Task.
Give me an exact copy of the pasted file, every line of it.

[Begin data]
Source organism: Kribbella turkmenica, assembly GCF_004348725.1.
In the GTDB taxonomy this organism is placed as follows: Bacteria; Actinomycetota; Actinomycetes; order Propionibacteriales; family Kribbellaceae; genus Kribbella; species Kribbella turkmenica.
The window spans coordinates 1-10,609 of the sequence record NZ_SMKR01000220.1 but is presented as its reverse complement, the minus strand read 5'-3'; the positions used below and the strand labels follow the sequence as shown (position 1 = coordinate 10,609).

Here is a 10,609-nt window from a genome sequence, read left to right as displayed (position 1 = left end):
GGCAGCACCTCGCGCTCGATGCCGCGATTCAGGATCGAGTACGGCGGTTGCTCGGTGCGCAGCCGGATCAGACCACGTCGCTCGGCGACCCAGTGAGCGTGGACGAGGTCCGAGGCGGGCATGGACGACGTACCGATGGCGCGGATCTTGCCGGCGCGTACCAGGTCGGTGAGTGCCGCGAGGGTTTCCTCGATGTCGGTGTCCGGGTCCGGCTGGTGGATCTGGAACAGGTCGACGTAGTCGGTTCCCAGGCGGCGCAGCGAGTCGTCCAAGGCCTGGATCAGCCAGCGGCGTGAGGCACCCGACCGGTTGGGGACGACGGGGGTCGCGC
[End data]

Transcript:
Source organism: Kribbella turkmenica, assembly GCF_004348725.1.
In the GTDB taxonomy this organism is placed as follows: Bacteria; Actinomycetota; Actinomycetes; order Propionibacteriales; family Kribbellaceae; genus Kribbella; species Kribbella turkmenica.
The window spans coordinates 1-10,609 of the sequence record NZ_SMKR01000220.1 but is presented as its reverse complement, the minus strand read 5'-3'; the positions used below and the strand labels follow the sequence as shown (position 1 = coordinate 10,609).

Here is a 10,609-nt window from a genome sequence, read left to right as displayed (position 1 = left end):
GGCAGCACCTCGCGCTCGATGCCGCGATTCAGGATCGAGTACGGCGGTTGCTCGGTGCGCAGCCGGATCAGACCACGTCGCTCGGCGACCCAGTGAGCGTGGACGAGGTCCGAGGCGGGCATGGACGACGTACCGATGGCGCGGATCTTGCCGGCGCGTACCAGGTCGGTGAGTGCCGCGAGGGTTTCCTCGATGTCGGTGTCCGGGTCCGGCTGGTGGATCTGGAACAGGTCGACGTAGTCGGTTCCCAGGCGGCGCAGCGAGTCGTCCAAGGCCTGGATCAGCCAGCGGCGTGAGGCACCCGACCGGTTGGGGACGACGGGGGTCGCGC